— Photo by The Associated Press/Mark Hill-Cartoon Network
In spearheading the joyful animated gem “Steven Universe,” Rebecca Sugar became the first solo female show creator in the 21-year history of the U.S.-based Cartoon Network.
It’s a good talking point, if only Sugar wanted to talk about it.
“Before the show came out, I think someone must have pointed that out (to me),” she said in a telephone interview this week. “It’s very hard to think about because there’s just so much work going on.
“I think more than anything early on I felt really different (more) because I come from the East Coast and I went to school in New York, and a lot of animators are really California-based.
“More than anything,” she added, “that’s the thing I’ve felt is different about what I’m doing.”
Well, how about the fact that the show’s rambunctious title character (based on Sugar’s real-life brother, Steven) lives with three intergalactic warrior women known as the Crystal Gems, who act as guardians of the universe — surely there’s a certain empowerment at work there?
“This is a tough one,” she responds after a pause. “The Gems are, first and foremost, these extraordinary fantasy characters. It’s hard to even think of them in those terms because they’re not human beings.
“What I like about those characters in the show is that they’re very distilled and exacerbated versions of different parts of myself, and now at this point, different parts of everyone in the crew, because everyone’s a little like one of those characters sometimes.
“I think that really transcends gender completely. ... I hope these characters are relatable to everyone and there is an even playing field in terms of who you can identify with, because that really goes beyond anything like that.”
Indeed, what Sugar is aiming for is universal appeal, a show that charms men and women, adults and children alike.
It’s a lesson she learned on “Adventure Time,” an ostensible children’s program that amassed a dedicated adult following for its sprawling mythology and cleverly constructed whimsy.
Sugar was a storyboard artist and writer on 19 episodes of that beloved series, earning two Emmy nominations while crafting some of fans’ most-cherished instalments, including “What Was Missing,” “Incendium” and “Fionna and Cake.”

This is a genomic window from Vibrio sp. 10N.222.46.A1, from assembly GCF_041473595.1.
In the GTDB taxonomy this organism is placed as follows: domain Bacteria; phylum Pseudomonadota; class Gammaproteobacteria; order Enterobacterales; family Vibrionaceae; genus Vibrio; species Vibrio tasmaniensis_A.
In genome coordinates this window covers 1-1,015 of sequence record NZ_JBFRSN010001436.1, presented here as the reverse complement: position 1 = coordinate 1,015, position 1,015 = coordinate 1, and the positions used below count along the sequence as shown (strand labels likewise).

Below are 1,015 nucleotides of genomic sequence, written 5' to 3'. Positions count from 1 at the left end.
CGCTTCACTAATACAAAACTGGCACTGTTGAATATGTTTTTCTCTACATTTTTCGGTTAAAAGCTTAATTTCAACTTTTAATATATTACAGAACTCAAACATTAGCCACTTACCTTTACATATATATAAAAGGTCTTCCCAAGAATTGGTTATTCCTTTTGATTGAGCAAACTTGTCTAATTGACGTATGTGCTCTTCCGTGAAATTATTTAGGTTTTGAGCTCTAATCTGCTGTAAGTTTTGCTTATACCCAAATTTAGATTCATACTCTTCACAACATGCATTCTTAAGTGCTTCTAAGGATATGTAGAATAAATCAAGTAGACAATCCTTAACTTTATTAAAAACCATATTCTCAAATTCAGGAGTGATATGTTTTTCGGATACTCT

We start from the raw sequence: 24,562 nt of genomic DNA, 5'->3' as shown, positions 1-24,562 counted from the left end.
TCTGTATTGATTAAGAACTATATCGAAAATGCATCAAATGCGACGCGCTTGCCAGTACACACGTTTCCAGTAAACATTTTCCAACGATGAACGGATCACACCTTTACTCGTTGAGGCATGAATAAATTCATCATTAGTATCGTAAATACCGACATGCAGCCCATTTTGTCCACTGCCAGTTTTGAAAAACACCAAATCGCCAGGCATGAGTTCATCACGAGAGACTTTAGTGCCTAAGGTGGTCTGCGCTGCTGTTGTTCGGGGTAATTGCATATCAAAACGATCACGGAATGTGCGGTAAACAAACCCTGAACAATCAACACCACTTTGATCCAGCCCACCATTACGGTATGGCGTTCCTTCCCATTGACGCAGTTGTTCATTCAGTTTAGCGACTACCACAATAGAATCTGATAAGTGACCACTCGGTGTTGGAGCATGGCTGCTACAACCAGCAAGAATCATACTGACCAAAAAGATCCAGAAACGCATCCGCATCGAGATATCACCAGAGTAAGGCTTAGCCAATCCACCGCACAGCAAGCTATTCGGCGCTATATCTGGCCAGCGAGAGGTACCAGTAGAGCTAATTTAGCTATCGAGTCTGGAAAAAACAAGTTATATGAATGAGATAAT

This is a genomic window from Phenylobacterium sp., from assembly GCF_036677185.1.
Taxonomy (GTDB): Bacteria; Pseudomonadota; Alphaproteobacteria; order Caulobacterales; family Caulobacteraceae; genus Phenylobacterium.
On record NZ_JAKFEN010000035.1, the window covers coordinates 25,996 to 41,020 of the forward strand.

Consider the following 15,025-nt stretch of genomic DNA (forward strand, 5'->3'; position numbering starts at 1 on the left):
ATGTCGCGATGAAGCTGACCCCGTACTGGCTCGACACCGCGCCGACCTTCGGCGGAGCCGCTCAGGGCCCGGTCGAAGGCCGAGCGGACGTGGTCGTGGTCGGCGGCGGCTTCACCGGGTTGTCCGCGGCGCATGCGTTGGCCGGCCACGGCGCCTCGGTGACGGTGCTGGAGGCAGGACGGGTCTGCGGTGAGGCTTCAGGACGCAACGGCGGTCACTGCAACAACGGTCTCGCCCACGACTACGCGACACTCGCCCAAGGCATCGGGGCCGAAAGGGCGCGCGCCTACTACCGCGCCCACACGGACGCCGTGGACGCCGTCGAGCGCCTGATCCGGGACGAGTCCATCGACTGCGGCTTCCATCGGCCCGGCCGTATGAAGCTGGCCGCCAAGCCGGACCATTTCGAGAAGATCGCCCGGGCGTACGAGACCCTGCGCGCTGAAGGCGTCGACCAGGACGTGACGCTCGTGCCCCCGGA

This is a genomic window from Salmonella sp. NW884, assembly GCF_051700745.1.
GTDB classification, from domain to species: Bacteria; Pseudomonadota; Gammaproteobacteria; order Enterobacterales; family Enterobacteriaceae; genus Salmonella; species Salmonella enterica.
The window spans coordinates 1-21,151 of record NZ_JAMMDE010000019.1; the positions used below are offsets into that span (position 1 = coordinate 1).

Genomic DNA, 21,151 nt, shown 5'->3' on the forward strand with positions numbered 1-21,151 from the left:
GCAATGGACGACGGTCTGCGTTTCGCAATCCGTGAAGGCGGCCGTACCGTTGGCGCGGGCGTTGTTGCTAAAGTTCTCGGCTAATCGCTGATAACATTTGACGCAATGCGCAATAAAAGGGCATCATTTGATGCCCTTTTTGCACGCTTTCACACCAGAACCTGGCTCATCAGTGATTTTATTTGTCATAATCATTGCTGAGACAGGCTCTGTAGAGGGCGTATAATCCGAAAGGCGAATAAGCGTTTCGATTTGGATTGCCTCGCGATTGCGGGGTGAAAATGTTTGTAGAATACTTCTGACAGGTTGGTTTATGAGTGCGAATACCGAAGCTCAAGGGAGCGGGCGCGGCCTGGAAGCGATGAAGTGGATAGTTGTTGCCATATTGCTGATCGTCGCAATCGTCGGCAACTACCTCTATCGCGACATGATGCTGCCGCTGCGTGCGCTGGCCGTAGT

“Steven Universe” premieres in Canada on Teletoon on Thursday night, but the first season has already aired Stateside. Sugar worked furiously to put that set of episodes together while balancing contributions to “Adventure Time.”
But the lessons she learned on the cult favourite series proved invaluable, particularly in terms of helping to angle her new series at a diverse audience.
“If you’re going to tell a universal story, the first thing you have to do is just look at what you want,” she said. “What you wanted when you were young, what you want now. That’s how you make something that everyone can find something in. It’s so personal and it’s so honest.
“If something’s being written aggressively for a demographic, it’s easy to forget what you want.”
Sugar also wrote 17 songs for “Adventure Time” and her giddy songwriting has become a strength of her new show, though she’s careful to have the characters break into tune sparingly.
Her first instrument was the hammer dulcimer, an instrument so “esoteric” that “nobody has one, so (Sugar) could never show off.” She tried piano, but “wasn’t super good at it,” and has enjoyed the “idiot-proof” omnichord. But her instrument of choice is the ukulele, portable and “insanely easy to play.”
“I need things that are easy,” she said with a laugh. “I never finish learning any instrument.”
Her brother actually plays the accordion but she chose not to write that skill into his cartoon counterpart.
“I thought it would be too cartoony,” she said. “I didn’t think people would believe it.”
Otherwise, her plucky protagonist — perennially sandal-clad with bushy, curly locks and a goofy grin plastered on his face — is still largely derived from her younger brother.
Onscreen, Steven cheerfully weathers the occasional dysfunction of the Gems, and the character’s disposition and dependability are sweet tributes to Sugar’s sibling, who works as a background artist on the show.
“It has a lot to do with how we were together when we were growing up. In that sense, I think it’s still very much like him,” Sugar said.
“Growing up, I always felt like I was sort of a strange nerd and I felt like nobody quite got me, but I could always hang out with Steven. He was a huge support for me. When we were teenagers hanging out together I always knew I could come home and hang out with Steven. We were siblings and best friends.
“That’s completely what the show is about. These detached characters who are a little inside their own heads, but they have Steven and he’s always there for them, no matter what.
“In that sense, it’s totally him. And he’s like that for me now. It’s hard not to be really inside my own head, ’cause I’m working on this show — a vortex into my own cartoon obsessiveness. And he’ll pop in and be like: ‘Are you doing OK?’”
By Nick Patch
THE CANADIAN PRESS—TORONTO